Costanza's favorite coin-op is brought to the virtual arcade with both the original and "enhanced" graphics. The gameplay is still fun and it controls solidly with the 360 controller, but the online modes suffer from quite a bit of lag.
Video Game Talk
Frogger is guaranteed to produce mixed reactions ranging from anger over its lower quality to insistence that Frogger is beyond alteration. Personally, I enjoy Frogger for reasons beyond the quality of the title. It's the perfect game for teaching kids the beauty of Live Arcade due to the obvious simplicity of the title or becoming a kid again for that matter. Is the hippity hopper worth shelling out 400 points from that Marketplace account? People who love the classic shouldn't hesitate, nor should Gamerscore junkies who are looking for a quick fix. Everyone else should try out the demo before laying out the Live currency.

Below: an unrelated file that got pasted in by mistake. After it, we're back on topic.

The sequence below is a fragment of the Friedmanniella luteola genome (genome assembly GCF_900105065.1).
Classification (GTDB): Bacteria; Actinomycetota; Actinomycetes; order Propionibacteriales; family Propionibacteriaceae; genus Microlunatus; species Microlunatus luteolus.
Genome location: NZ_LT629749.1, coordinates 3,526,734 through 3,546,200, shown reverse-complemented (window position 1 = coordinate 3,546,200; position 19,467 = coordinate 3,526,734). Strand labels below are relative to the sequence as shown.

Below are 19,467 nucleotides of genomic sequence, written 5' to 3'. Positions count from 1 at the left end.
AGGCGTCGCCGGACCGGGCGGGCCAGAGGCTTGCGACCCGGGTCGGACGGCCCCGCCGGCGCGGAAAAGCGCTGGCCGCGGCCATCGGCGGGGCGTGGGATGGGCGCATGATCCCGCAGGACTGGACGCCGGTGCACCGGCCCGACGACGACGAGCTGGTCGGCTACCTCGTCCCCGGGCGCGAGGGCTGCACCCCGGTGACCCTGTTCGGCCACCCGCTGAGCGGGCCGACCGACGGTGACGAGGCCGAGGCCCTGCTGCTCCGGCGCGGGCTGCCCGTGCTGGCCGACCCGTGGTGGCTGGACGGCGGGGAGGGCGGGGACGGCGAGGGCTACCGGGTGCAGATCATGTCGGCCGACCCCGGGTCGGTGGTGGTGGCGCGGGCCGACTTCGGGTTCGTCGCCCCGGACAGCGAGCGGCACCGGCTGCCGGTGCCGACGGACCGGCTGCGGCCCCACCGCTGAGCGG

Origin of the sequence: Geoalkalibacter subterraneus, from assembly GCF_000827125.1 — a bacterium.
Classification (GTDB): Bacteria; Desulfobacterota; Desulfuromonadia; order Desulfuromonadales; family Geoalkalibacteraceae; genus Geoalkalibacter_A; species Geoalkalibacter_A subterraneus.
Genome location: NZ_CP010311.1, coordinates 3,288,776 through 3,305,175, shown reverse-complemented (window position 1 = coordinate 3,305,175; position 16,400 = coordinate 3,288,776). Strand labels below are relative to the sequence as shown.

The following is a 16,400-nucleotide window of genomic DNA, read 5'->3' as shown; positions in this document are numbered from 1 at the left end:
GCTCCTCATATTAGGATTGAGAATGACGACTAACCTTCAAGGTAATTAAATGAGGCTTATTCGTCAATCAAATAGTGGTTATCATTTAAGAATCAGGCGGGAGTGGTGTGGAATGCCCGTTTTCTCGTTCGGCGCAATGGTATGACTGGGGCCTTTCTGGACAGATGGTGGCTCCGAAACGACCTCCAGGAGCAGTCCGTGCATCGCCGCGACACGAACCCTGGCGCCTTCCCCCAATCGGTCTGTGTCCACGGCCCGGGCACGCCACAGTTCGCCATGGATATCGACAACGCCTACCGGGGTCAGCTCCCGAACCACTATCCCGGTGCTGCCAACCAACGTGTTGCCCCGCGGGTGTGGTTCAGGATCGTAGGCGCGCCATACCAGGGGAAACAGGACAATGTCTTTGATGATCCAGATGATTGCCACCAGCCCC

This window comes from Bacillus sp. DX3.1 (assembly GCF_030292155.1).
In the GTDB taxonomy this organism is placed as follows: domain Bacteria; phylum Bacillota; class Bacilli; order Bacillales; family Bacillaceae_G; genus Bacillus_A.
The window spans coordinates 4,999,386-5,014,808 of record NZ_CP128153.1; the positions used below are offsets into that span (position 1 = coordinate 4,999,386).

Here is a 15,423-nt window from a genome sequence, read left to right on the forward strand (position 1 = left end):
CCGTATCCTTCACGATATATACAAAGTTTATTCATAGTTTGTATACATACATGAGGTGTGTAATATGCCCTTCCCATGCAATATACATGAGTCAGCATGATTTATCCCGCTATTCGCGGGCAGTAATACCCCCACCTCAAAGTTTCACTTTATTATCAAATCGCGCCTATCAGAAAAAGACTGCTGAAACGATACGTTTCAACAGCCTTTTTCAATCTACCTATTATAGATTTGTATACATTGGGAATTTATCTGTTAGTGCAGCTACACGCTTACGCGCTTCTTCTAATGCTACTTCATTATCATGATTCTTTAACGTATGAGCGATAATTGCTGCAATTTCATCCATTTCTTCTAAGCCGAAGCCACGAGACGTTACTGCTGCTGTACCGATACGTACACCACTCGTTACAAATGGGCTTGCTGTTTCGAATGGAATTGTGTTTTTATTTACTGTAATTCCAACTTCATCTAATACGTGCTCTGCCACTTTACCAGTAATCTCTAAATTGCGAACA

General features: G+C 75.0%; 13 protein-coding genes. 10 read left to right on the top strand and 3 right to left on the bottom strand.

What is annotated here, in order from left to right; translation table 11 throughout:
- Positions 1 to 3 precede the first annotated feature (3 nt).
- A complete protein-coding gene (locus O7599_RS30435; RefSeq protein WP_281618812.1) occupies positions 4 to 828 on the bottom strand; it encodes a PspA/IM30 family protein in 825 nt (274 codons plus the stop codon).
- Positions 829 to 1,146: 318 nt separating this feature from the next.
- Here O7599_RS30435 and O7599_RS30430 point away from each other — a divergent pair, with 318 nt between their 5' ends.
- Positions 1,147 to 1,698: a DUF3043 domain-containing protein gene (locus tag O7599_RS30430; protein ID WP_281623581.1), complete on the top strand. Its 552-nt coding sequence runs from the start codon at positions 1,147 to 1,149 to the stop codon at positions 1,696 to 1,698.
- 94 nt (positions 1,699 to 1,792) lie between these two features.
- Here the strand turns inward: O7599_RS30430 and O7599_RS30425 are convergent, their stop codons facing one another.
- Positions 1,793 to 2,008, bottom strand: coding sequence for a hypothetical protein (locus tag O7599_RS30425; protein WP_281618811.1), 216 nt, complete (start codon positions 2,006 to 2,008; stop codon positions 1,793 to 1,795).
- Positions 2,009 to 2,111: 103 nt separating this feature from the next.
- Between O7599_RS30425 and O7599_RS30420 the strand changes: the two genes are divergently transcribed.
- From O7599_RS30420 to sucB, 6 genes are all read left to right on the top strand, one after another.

Digital Press - Classic Video Games
For the right price of 400 MS Points, it's hard not to purchase Frogger. After all, it's Frogger. If the online features ran properly, it would be a must have. As it is, don't expect much from the multi-player (especially since local multi-player isn't split screen) and just enjoy the classic as it's meant to be played.
Frogger is a classic arcade game, originally released to arcades in 1981. The premise is simple. You, as a frog, must hop across a busy road and then hop across a log-and-turtle-filled river to get to a home base at the top of the screen. Getting hit by cars, jumping into the water, and getting eaten by otters or snakes are the sorts of things you want to try to avoid. Now, that arcade classic is available on the Xbox 360. It's a mostly faithful emulation of the arcade original with a few interesting updates that should please fans of the series.